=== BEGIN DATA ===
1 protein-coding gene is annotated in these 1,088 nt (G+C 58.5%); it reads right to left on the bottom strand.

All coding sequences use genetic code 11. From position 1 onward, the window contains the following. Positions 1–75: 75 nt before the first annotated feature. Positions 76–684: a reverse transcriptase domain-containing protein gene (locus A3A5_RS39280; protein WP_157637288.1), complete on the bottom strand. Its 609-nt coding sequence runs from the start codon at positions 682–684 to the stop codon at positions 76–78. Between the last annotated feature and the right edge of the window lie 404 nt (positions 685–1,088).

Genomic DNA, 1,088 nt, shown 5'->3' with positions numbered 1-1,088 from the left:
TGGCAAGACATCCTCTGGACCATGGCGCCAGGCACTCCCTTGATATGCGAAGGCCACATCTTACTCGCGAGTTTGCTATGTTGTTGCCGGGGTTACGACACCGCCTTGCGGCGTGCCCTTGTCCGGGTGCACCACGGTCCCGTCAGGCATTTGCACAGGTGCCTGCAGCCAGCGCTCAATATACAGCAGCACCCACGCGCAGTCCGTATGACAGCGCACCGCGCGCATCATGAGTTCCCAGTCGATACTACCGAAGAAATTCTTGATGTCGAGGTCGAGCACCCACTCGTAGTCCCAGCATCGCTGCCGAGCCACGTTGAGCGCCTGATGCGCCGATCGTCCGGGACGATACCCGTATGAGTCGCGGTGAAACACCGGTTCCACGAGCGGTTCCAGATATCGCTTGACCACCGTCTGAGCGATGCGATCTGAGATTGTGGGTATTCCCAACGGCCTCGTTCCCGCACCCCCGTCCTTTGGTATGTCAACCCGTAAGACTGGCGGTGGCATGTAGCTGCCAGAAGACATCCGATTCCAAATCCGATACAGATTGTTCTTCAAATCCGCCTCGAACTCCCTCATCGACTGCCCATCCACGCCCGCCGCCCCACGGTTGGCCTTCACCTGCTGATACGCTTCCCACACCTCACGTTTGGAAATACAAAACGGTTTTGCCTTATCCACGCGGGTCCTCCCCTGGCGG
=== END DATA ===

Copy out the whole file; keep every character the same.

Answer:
1 protein-coding gene is annotated in these 1,088 nt (G+C 58.5%); it reads right to left on the bottom strand.

All coding sequences use genetic code 11. From position 1 onward, the window contains the following. Positions 1–75: 75 nt before the first annotated feature. Positions 76–684: a reverse transcriptase domain-containing protein gene (locus A3A5_RS39280; protein WP_157637288.1), complete on the bottom strand. Its 609-nt coding sequence runs from the start codon at positions 682–684 to the stop codon at positions 76–78. Between the last annotated feature and the right edge of the window lie 404 nt (positions 685–1,088).

Genomic DNA, 1,088 nt, shown 5'->3' with positions numbered 1-1,088 from the left:
TGGCAAGACATCCTCTGGACCATGGCGCCAGGCACTCCCTTGATATGCGAAGGCCACATCTTACTCGCGAGTTTGCTATGTTGTTGCCGGGGTTACGACACCGCCTTGCGGCGTGCCCTTGTCCGGGTGCACCACGGTCCCGTCAGGCATTTGCACAGGTGCCTGCAGCCAGCGCTCAATATACAGCAGCACCCACGCGCAGTCCGTATGACAGCGCACCGCGCGCATCATGAGTTCCCAGTCGATACTACCGAAGAAATTCTTGATGTCGAGGTCGAGCACCCACTCGTAGTCCCAGCATCGCTGCCGAGCCACGTTGAGCGCCTGATGCGCCGATCGTCCGGGACGATACCCGTATGAGTCGCGGTGAAACACCGGTTCCACGAGCGGTTCCAGATATCGCTTGACCACCGTCTGAGCGATGCGATCTGAGATTGTGGGTATTCCCAACGGCCTCGTTCCCGCACCCCCGTCCTTTGGTATGTCAACCCGTAAGACTGGCGGTGGCATGTAGCTGCCAGAAGACATCCGATTCCAAATCCGATACAGATTGTTCTTCAAATCCGCCTCGAACTCCCTCATCGACTGCCCATCCACGCCCGCCGCCCCACGGTTGGCCTTCACCTGCTGATACGCTTCCCACACCTCACGTTTGGAAATACAAAACGGTTTTGCCTTATCCACGCGGGTCCTCCCCTGGCGG